Choria configuration, despite efforts with Puppet module and so, is still very challenging. Just knowing what settings are available has been a problem.
We tried to hide much of the complexity behind Puppet models but for people who don’t conform to the norm it’s been a challenge.
I eventually want to move to a new configuration format - perhaps HCL? - but this is a massive undertaking both for me and users. For now we’ve made some effort to give insights to all the known configuration settings on the CLI and in our documentation.
First we’ll publish a generated configuration reference in CONFIGURATION.md - for now it’s in the Git repository we’ll move it to the doc site eventually.
As of the upcoming version of Choria Server you’ll be able to query the CLI for any setting using regular expressions. The list will show descriptions, data types, validation rules, default values, deprecation hints and URLs to additional information.
And get a list:
$ choria tool config puppet -l plugin.choria.puppetca_host plugin.choria.puppetca_port plugin.choria.puppetdb_host plugin.choria.puppetdb_port plugin.choria.puppetserver_host plugin.choria.puppetserver_port
These references are extracted from the Go code - something that I never imagine is possible - read on for details on how that is done.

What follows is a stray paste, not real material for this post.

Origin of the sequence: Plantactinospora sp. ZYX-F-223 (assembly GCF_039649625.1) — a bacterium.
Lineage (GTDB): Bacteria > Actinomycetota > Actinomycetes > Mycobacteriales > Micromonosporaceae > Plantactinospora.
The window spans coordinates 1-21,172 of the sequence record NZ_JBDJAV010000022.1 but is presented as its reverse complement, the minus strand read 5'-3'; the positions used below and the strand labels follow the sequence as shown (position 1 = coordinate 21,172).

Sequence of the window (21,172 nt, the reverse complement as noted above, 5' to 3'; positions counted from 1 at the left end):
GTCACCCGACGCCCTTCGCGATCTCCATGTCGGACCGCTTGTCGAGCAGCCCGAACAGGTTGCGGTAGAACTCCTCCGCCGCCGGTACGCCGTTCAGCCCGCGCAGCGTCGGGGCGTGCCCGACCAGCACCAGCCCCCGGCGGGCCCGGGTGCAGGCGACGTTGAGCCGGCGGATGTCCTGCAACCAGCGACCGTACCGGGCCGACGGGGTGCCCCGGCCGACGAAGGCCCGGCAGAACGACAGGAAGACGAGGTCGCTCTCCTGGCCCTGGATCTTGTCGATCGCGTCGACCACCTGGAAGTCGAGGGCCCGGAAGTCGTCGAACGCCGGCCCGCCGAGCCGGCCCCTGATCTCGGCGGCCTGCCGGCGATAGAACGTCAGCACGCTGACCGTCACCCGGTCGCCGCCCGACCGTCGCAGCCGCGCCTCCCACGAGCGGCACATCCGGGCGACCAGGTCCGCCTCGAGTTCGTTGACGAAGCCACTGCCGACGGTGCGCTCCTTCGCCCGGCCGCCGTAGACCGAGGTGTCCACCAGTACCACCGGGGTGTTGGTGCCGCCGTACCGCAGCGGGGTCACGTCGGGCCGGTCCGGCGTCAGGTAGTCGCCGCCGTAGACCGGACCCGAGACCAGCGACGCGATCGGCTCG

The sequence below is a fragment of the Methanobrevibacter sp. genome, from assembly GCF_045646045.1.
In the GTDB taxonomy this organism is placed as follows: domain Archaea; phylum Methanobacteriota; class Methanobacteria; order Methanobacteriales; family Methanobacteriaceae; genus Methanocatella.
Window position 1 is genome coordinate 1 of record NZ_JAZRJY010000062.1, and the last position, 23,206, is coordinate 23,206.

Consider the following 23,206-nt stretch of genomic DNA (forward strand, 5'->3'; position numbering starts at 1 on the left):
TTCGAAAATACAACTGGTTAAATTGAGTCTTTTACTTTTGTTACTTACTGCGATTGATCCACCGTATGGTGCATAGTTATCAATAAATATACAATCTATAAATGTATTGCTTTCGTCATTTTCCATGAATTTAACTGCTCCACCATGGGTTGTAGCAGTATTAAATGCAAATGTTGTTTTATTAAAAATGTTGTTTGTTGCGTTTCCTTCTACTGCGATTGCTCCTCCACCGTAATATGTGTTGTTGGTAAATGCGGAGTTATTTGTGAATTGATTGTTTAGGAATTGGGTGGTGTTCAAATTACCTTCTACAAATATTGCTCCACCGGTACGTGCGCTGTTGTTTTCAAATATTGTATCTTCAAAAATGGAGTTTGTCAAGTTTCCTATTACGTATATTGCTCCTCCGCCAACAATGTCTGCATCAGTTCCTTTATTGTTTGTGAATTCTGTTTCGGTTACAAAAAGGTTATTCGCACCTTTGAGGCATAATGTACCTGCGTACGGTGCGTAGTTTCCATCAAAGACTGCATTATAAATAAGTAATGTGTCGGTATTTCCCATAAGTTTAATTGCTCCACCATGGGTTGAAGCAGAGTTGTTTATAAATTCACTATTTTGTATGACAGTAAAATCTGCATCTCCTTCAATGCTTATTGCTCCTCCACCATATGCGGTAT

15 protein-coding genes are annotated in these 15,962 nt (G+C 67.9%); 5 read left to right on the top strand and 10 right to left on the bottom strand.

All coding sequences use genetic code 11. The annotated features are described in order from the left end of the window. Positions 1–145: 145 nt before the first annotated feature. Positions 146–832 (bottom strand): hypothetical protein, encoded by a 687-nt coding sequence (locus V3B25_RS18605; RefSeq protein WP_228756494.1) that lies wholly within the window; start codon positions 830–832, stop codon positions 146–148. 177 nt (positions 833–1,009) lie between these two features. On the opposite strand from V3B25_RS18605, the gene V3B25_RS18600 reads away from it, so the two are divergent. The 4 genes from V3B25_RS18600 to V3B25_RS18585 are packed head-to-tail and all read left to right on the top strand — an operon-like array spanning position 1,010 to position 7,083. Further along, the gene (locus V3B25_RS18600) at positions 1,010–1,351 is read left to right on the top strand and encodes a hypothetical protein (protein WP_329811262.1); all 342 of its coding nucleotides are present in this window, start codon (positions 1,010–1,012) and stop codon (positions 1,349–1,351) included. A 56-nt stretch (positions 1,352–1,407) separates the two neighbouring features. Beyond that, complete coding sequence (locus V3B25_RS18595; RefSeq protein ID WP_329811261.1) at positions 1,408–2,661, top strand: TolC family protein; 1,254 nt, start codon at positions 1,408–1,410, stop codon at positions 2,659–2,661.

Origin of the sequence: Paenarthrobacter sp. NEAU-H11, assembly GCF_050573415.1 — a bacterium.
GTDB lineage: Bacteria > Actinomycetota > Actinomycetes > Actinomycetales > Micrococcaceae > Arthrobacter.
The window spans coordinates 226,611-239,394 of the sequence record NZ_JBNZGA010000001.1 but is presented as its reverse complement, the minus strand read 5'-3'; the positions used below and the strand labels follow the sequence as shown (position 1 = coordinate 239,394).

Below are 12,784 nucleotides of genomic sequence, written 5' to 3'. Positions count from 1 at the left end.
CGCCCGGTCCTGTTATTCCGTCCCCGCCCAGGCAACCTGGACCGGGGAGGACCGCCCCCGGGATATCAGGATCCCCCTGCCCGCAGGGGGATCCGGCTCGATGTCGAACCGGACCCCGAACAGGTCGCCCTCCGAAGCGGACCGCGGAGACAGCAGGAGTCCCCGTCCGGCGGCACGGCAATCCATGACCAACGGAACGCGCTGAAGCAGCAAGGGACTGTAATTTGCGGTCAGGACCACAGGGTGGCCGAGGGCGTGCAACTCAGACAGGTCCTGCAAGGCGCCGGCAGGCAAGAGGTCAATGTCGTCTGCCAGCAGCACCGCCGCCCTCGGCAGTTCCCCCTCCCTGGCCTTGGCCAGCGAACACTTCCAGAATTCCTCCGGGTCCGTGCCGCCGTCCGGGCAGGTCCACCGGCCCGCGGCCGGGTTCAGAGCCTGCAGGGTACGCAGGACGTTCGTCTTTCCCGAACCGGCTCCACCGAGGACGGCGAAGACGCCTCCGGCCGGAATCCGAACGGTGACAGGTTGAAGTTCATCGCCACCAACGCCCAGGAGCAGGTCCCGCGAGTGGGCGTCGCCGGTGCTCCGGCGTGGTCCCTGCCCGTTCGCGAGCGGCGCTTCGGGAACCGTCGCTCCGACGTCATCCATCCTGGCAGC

Setting, reading, introspecting and validating struct fields
In our code a typical Configuration data item looks something like this:
You’d set these in configuration file like:
loglevel = debug logfile = /var/log/choria.log
To tie this together we have a package
github.com/choria-io/go-choria/confkey that can operate on a structure - though not parse the files, it’s just for struct manipulation:
You can extract various related items from the struct tags:
For validations we support a lot of systems related things, times, enums, ip addresses, v4 address, v6 address, max length, regex and shell injection protection. This is all supported by the
Finally you can extract a
confkey.Doc object for any Field:
With the above we can quite easily parse the INI file format and load the values into our Go structs at run time, magical data type conversion and Environment overrides are supported etc. We even have comments in the struct like in the
I wanted to though support normal comment blocks since writing longer descriptions isn’t practical in those struct tags.
Above we have the
LogLevel field with Programmer comments and everything past the
@doc would be shown to users, the
LogFile would take the longer comment string and not
The log file when shown to the user. So this means we have to look at the code around compile time.
Essentially I want to end up with a bit of code generated that looks like this:
I can then easily override the
confkey when there is a matching
The Go team has made the Go parser accessible via the package
go/parser, and it’s quite easy to use, here I read
config.go and parse out only the
Config structure and it’s comments. I’ve specifically kept it a bit sparse for the sake of blog post length, the full gen.go shows how the
docStrings are made.
This was quite easy, certainly a lot easier than any other time I tried to mess around with code parsers so this was quite a nice experience, kudos to the Go team.